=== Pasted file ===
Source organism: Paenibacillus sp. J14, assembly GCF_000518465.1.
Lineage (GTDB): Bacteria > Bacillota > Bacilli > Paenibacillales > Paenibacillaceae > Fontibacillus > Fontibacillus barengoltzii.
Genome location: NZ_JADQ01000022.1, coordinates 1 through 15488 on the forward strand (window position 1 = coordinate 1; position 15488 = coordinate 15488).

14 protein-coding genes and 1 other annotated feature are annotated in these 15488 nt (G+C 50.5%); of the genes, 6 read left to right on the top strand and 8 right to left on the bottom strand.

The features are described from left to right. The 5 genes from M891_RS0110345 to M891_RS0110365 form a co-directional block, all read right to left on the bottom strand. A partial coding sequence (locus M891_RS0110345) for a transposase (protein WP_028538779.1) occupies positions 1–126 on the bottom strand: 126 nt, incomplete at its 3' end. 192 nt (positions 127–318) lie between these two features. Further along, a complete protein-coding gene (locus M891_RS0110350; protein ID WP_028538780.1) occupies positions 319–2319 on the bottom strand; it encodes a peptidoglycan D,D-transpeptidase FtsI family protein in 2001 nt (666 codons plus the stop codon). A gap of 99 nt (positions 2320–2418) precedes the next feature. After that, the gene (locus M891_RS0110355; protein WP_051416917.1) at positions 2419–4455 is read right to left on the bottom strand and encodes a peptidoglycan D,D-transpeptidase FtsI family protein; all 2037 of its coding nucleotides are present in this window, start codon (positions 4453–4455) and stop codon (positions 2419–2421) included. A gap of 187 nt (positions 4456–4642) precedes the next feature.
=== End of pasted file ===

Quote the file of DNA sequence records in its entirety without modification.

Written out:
Source organism: Paenibacillus sp. J14, assembly GCF_000518465.1.
Lineage (GTDB): Bacteria > Bacillota > Bacilli > Paenibacillales > Paenibacillaceae > Fontibacillus > Fontibacillus barengoltzii.
Genome location: NZ_JADQ01000022.1, coordinates 1 through 15488 on the forward strand (window position 1 = coordinate 1; position 15488 = coordinate 15488).

14 protein-coding genes and 1 other annotated feature are annotated in these 15488 nt (G+C 50.5%); of the genes, 6 read left to right on the top strand and 8 right to left on the bottom strand.

The features are described from left to right. The 5 genes from M891_RS0110345 to M891_RS0110365 form a co-directional block, all read right to left on the bottom strand. A partial coding sequence (locus M891_RS0110345) for a transposase (protein WP_028538779.1) occupies positions 1–126 on the bottom strand: 126 nt, incomplete at its 3' end. 192 nt (positions 127–318) lie between these two features. Further along, a complete protein-coding gene (locus M891_RS0110350; protein ID WP_028538780.1) occupies positions 319–2319 on the bottom strand; it encodes a peptidoglycan D,D-transpeptidase FtsI family protein in 2001 nt (666 codons plus the stop codon). A gap of 99 nt (positions 2320–2418) precedes the next feature. After that, the gene (locus M891_RS0110355; protein WP_051416917.1) at positions 2419–4455 is read right to left on the bottom strand and encodes a peptidoglycan D,D-transpeptidase FtsI family protein; all 2037 of its coding nucleotides are present in this window, start codon (positions 4453–4455) and stop codon (positions 2419–2421) included. A gap of 187 nt (positions 4456–4642) precedes the next feature.